Improve your CMake with functions

Writing CMake code can be sometimes exhausting. Most of the pain comes from the complexity inherent to the dependency graph of your project. But sometimes, complexity accumulates and you’re faced with dozens or even hundreds of lines of CMake code in a single file. That may be expected, or it may be a smell. When it’s a smell, remember that you can do something about it: refactor!

Do you think it’s time to encapsulate complexity? Do you wish there was a way to define functions to simplify your CMake code? Do not worry, CMake has got you covered.

Writing CMake functions can be tedious, but we can make it easier than it sounds.

Problem

Let’s consider the basic example we all encounter at some point. We’re writing libraries, and they have unit tests. The code is usually repetitive and may look like this

add_library(
    foobar
    foobar.h
    foobar.c
)
target_link_libraries(foobar m)

if(${BUILD_TESTS})
    add_executable(
        test_unit_foobar
        test/main.cpp
        test/test_foobar.cpp
    )
    target_link_libraries(test_unit_foobar foobar CppUTest CppUTestExt)
    add_test(test_unit_foobar test_unit_foobar)
endif()

for some source code looking like that

.
├── foobar.c
├── foobar.h
└── test
    ├── main.cpp
    └── test_foobar.cpp

This may not bother you, but when you start having this repeated for all your libraries, and you want to change the way you link your unit tests, because maybe you’re moving from CppUTest to GoogleTest. It can be a pain to refactor all of it. So it helps to define a function to hide this.

Solution

Let’s define two functions: one to create a library, one to create a test target.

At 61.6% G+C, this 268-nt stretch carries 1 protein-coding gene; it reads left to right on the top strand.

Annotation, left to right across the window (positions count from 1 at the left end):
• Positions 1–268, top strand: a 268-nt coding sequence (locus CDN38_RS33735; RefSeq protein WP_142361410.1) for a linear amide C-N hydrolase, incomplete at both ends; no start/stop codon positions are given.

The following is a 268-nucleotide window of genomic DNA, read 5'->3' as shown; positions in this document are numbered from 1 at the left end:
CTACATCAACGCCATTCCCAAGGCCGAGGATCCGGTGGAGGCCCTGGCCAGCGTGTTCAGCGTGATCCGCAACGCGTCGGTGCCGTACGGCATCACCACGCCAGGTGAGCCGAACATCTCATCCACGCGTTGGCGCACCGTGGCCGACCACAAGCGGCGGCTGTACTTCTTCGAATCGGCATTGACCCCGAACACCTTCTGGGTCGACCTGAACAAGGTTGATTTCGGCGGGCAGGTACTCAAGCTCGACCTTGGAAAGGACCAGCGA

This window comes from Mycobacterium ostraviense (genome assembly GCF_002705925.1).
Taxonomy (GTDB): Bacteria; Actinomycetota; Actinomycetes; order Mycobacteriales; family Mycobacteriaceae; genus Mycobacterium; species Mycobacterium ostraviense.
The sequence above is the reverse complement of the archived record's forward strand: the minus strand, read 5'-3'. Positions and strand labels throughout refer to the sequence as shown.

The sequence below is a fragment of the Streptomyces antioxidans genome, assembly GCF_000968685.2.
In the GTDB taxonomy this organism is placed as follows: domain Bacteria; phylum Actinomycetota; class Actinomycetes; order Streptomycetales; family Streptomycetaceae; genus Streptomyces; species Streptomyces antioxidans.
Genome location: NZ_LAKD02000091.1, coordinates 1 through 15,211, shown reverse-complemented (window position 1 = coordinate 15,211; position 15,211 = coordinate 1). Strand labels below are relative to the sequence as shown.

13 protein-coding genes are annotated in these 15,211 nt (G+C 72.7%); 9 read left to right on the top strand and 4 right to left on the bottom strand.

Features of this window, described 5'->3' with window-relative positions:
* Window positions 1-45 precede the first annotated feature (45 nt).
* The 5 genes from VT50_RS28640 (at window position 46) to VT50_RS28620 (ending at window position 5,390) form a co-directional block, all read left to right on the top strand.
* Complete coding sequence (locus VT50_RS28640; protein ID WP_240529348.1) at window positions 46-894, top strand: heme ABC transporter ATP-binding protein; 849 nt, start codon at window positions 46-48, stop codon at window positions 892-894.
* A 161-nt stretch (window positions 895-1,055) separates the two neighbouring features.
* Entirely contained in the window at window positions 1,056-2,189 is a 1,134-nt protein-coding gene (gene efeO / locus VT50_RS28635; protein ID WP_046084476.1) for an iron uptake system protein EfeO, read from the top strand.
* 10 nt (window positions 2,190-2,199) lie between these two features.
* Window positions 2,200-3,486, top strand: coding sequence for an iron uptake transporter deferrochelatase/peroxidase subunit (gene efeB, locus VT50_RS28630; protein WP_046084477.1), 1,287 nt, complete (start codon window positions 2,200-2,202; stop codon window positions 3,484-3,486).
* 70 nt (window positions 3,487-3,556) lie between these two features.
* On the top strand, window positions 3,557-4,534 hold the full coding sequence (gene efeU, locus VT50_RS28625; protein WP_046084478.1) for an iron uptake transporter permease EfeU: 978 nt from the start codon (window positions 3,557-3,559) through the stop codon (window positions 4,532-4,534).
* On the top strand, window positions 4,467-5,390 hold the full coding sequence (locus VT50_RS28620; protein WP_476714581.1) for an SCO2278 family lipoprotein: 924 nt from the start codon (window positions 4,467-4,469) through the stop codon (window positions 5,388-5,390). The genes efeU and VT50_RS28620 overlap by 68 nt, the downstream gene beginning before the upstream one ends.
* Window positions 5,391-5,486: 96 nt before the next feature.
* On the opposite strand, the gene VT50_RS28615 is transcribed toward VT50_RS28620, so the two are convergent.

function(custom_add_library)
    set(options)
    set(oneValueArgs TARGET)
    set(multiValueArgs SOURCES DEPENDENCIES)
    cmake_parse_arguments(TEST_EXECUTABLE "${options}" "${oneValueArgs}" "${multiValueArgs}" ${ARGN})

endfunction()

function(custom_add_library)
    set(options)
    set(oneValueArgs TARGET)
    set(multiValueArgs SOURCES DEPENDENCIES)
    cmake_parse_arguments(TEST_EXECUTABLE "${options}" "${oneValueArgs}" "${multiValueArgs}" ${ARGN})

endfunction()

so our previous CMake code becomes

custom_add_library(
    TARGET
        foobar
    SOURCES
        foobar.h
        foobar.c
    DEPENDENCIES
        m
)

custom_add_test(
    ENABLE ${BUILD_TESTS}
    TARGET test_unit_foobar
    SOURCES
        test/main.cpp
        test/test_foobar.cpp
    DEPENDENCIES
        foobar
        CppUTest
        CppUTestExt
)

Notice that we used cmake_parse_arguments to parse the function arguments. This avoids the mess of dealing with arguments parsing in CMake that makes it painful to define functions (to the point where you prefer writing macros). Functions are still more powerful and scalable than macros in CMake, and cmake_parse_arguments is a key component to make functions easy to write and read in CMake.

With the introductions of the custom_add_library and custom_add_test functions, we see the intent of our CMake code more clearly without getting lost in implementation details. Any changes to the way we build a library or a test target is encapsulated in the functions we defined. Furthermore, our codebase is less fragile to future changes, and our mental health is preserved.